[Edited to add yet more:  Over at Old Road Apples Junk Chuck just wrote about this also. He mentions a third reason I’ve struggled with the National Anthem tradition.  My general discomfort with mass oaths and mass allegiance statements.  It’s probably why, even if I ever change my mind about God, I won’t ever be a fan of organized religion.  Over the years, I have felt uncomfortable with the somewhat herd mentality of everybody rising, removing their hats, and covering their heart for the National Anthem.  There is something vaguely authoritarian and anti-democratic about the whole practice.  But lately, I have started having a different experience connected to the National Anthem.  In the good moments it is because I can look around me and see such a beautiful mix of people who are rising and showing their respect for something that isn’t material, isn’t technology, isn’t anything other than a statement that we, the masses gathered there (typically made up of every gender, every race, every everything) can stop everything else for about 2 minutes and 20 seconds and respect the same thing.]

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10 responses to “Kaep and the National Anthem

  1. Trent Lewin August 27, 2016 at 4:01 pm

    Yeah but he got peoples’ attention, didn’t he? He wasn’t spitting in your face Mark, by doing what he did. He wasn’t targeting good honest people like yourself, and I’m not sure why you feel you are being labelled as such. His particular comments around the incident seem to be targeting some people in particular.

    Black President does not mean black people are not oppressed.

    Protest is a matter of choice, as you indicate. He did his thing. At least he did something.

    • kingmidget August 27, 2016 at 4:07 pm

      I can’t necessarily disagree with anything you’re saying, but I think the problem is with his sweeping comment about the problem. It is “the country” that is oppressing people of color. No, actually it isn’t. There are elements within the country that are responsible for horrible things that are happening, but the country as a whole is not responsible. As I think I said, there are far more people in this country who are not racists and not oppressors who support equality and fair treatment for all. To object to “the country” oppressing people of color is akin to calling Islam a terrorist religion.

      • Trent Lewin August 27, 2016 at 4:09 pm

        He had many other comments that clarified that thought. I don’t think he was saying the whole country is the problem. He seems to be targeting law enforcement.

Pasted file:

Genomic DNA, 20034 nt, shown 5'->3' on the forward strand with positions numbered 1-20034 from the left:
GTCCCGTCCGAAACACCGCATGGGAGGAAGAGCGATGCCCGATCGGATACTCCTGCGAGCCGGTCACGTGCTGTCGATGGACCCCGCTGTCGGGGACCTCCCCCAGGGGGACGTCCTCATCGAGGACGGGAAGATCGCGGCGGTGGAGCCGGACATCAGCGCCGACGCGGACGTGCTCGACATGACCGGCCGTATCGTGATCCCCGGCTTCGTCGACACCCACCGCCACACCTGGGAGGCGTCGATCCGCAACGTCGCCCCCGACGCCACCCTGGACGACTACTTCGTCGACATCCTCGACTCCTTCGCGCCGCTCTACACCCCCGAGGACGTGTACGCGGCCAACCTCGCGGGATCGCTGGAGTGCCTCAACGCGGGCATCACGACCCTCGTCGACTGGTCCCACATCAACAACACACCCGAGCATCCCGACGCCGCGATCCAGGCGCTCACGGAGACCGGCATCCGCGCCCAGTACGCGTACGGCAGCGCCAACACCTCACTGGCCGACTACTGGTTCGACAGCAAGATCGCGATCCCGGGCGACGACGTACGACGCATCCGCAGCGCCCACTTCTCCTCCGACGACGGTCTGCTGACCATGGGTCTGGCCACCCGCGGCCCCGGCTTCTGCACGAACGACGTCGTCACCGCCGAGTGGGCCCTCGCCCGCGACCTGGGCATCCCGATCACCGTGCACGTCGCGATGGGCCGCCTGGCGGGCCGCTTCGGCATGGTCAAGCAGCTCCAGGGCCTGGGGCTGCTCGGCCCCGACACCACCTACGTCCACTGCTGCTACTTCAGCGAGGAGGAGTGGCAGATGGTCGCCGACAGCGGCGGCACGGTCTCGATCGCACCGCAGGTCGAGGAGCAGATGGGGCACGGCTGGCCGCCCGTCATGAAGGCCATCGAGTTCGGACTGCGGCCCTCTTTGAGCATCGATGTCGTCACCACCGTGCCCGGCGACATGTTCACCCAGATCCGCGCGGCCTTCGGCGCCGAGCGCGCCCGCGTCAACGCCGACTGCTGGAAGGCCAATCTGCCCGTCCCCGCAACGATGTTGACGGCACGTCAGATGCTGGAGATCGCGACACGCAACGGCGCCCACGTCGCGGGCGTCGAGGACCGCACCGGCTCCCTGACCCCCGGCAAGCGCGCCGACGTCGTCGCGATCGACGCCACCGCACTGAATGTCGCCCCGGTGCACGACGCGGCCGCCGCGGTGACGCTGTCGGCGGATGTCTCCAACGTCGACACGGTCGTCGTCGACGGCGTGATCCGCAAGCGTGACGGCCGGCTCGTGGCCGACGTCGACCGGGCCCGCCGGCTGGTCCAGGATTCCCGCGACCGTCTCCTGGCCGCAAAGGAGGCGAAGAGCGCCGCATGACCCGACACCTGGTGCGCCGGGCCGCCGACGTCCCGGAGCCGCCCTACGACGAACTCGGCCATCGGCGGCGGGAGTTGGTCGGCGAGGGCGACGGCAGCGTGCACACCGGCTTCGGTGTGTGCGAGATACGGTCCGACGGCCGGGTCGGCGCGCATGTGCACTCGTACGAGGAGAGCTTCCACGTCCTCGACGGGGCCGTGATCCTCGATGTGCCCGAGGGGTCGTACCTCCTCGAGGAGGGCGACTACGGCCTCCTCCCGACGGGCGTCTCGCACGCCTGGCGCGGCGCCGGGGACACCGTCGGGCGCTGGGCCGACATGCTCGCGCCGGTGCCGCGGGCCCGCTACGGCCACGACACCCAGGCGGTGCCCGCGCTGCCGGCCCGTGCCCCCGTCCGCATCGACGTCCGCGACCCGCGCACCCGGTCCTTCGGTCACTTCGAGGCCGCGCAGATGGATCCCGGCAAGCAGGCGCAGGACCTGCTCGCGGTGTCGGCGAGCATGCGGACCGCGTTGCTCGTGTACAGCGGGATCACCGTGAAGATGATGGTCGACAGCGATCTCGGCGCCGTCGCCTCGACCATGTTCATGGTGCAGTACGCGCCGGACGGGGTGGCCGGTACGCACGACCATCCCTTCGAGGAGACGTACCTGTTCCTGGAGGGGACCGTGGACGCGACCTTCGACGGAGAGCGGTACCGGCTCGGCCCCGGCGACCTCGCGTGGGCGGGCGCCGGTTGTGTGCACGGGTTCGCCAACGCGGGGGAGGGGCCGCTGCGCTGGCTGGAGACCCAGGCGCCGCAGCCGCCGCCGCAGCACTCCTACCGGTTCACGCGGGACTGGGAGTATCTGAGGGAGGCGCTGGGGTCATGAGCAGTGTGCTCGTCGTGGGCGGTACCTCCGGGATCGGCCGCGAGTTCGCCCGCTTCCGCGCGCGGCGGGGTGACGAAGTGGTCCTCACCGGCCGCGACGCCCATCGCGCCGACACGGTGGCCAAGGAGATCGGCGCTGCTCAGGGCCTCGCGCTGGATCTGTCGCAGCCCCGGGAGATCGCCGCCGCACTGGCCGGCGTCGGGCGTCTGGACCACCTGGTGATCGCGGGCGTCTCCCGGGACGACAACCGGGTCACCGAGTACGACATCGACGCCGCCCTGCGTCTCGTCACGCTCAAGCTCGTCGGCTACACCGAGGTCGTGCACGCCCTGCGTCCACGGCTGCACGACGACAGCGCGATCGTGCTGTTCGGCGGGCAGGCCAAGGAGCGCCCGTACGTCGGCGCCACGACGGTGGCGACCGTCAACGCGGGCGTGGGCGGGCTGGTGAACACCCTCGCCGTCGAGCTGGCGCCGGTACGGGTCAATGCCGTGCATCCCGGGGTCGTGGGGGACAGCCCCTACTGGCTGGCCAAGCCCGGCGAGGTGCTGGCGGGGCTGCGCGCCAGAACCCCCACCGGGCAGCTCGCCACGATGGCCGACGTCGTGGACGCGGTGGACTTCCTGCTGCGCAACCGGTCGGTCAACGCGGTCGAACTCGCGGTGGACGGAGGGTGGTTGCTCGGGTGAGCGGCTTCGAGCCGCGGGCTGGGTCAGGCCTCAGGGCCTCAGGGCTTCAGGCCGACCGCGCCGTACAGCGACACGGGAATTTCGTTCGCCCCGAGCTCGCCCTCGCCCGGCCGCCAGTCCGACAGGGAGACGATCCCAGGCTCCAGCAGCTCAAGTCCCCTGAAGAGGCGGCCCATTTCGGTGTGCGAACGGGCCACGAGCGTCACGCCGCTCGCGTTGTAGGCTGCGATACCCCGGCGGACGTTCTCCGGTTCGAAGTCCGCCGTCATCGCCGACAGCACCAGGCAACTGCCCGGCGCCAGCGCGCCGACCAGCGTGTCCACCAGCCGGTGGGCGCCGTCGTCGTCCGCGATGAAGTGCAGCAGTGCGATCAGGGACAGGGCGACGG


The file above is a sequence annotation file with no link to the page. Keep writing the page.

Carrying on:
• kingmidget August 27, 2016 at 4:12 pm

        I’ll have to go find the interview. One of the things that bothered me as I wrote this was that I was relying on media reports, which frequently fail to accurately portray what somebody is saying. I’ll go see if I can find the interview.

      • Trent Lewin August 27, 2016 at 4:19 pm

        Let me know what you find, kind of curious.

      • kingmidget August 27, 2016 at 4:23 pm

        Couldn’t find the interview. Just a larger quote. Yes, it’s clear he is talking about law enforcement and there are legitimate issues with law enforcement in this country. But not everywhere. This is my problem with the whole thing. Yes, there are bad cops and bad police agencies, but there many that are not. We should do something about the bad ones without defaming the good ones and without defaming the entire country.

      • Trent Lewin August 27, 2016 at 11:07 pm

        I guess he did what he thought he could. I’m sure in his mind he did do something of value that might change things, but as with most protest, it won’t resonate with everyone but certainly will with some. As a football player, I kind of have to hand it to him. I sure as hell haven’t got off my ass to do anything at all.

  2. hirundine608 August 27, 2016 at 6:52 pm

    In general, I find national anthems nasty jingoistic things. I love the Earth. Borders are artificial devises. The delineate our planet. The politics of any particular place, does not deserve to define that place.

    Once the human race was free to wander, where they wished. And they did. national anthems are warlike cries. Designed to separate us from the fact that, we are one people on one planet. Cheers Jamie.

  3. JunkChuck August 30, 2016 at 11:20 am

    Well said, my friend, even the parts where our opinions diverge! It is pleasant to have this kind of discourse from thoughtful folks–one of the main reasons I miss this corner of my world when I’m distracted elsewhere. Thanks for the shout-out. I’m envious of the dialogue you’ve got going here.